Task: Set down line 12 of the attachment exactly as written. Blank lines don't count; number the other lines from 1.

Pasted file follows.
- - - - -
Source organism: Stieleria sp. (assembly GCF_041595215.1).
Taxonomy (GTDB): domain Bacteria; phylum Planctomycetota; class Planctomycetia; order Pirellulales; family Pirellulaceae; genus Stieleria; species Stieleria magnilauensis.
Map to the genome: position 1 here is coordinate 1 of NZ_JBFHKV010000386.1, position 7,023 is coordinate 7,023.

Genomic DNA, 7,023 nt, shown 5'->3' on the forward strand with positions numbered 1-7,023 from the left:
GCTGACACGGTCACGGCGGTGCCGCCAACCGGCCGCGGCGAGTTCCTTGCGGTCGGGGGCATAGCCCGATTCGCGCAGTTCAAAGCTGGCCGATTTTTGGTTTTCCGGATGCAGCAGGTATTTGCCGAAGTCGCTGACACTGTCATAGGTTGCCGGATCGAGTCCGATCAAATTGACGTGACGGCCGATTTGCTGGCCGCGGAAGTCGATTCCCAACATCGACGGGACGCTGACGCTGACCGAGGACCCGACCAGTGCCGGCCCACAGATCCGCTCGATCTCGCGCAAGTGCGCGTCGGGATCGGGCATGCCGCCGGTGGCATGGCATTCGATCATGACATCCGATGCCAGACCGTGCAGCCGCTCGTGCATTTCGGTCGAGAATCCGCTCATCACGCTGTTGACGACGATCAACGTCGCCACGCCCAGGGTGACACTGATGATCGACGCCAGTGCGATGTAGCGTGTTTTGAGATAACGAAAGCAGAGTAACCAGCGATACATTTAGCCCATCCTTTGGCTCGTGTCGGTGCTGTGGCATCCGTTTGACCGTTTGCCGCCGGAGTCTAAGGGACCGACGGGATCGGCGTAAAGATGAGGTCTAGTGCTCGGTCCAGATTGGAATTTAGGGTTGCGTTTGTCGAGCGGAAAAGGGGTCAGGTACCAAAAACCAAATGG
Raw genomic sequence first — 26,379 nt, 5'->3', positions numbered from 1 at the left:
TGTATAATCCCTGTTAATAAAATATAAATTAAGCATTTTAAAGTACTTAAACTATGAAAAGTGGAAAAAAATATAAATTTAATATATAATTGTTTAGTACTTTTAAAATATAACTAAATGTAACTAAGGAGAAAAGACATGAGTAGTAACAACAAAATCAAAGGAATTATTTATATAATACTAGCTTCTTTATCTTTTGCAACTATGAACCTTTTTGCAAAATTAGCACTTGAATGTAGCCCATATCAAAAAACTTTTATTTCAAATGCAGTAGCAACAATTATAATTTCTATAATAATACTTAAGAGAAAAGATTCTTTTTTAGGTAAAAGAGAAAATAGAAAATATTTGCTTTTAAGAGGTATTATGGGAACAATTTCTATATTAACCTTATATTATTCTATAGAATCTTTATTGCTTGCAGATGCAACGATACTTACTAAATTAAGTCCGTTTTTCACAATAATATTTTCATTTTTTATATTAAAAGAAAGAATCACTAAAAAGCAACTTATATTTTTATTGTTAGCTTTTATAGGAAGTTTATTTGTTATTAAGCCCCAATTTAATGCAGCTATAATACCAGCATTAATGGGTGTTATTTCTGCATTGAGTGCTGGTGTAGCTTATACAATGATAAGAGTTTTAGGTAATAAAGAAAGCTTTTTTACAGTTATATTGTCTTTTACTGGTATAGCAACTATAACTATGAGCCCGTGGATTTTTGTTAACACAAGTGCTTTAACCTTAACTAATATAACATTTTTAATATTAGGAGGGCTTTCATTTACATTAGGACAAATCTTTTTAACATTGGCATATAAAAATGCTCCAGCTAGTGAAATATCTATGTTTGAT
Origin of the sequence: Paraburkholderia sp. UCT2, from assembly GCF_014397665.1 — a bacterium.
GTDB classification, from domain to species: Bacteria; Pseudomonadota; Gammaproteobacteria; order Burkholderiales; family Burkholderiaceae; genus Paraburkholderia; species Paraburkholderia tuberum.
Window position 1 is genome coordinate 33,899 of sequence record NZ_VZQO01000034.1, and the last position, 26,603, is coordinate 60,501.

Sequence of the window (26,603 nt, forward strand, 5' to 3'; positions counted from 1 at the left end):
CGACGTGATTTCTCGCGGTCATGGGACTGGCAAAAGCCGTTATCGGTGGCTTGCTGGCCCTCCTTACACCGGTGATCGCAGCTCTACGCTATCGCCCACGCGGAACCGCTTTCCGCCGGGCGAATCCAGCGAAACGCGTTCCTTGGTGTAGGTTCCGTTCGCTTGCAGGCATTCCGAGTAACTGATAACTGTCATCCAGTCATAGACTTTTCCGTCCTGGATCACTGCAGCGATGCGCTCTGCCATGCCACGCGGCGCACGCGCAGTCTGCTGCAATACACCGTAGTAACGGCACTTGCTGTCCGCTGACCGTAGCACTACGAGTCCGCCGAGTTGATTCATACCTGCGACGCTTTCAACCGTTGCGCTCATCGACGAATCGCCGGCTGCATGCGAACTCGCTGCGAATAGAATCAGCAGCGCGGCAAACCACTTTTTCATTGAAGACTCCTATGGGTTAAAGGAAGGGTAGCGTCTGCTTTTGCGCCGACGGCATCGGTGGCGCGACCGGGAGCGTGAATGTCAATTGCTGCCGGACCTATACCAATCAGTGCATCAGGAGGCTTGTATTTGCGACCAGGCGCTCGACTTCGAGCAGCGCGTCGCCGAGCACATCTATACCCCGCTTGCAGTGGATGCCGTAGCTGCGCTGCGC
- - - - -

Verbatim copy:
CGACGTGATTTCTCGCGGTCATGGGACTGGCAAAAGCCGTTATCGGTGGCTTGCTGGCCCTCCTTACACCGGTGATCGCAGCTCTACGCTATCGCCCACGCGGAACCGCTTTCCGCCGGGCGAATCCAGCGAAACGCGTTCCTTGGTGTAGGTTCCGTTCGCTTGCAGGCATTCCGAGTAACTGATAACTGTCATCCAGTCATAGACTTTTCCGTCCTGGATCACTGCAGCGATGCGCTCTGCCATGCCACGCGGCGCACGCGCAGTCTGCTGCAATACACCGTAGTAACGGCACTTGCTGTCCGCTGACCGTAGCACTACGAGTCCGCCGAGTTGATTCATACCTGCGACGCTTTCAACCGTTGCGCTCATCGACGAATCGCCGGCTGCATGCGAACTCGCTGCGAATAGAATCAGCAGCGCGGCAAACCACTTTTTCATTGAAGACTCCTATGGGTTAAAGGAAGGGTAGCGTCTGCTTTTGCGCCGACGGCATCGGTGGCGCGACCGGGAGCGTGAATGTCAATTGCTGCCGGACCTATACCAATCAGTGCATCAGGAGGCTTGTATTTGCGACCAGGCGCTCGACTTCGAGCAGCGCGTCGCCGAGCACATCTATACCCCGCTTGCAGTGGATGCCGTAGCTGCGCTGCGC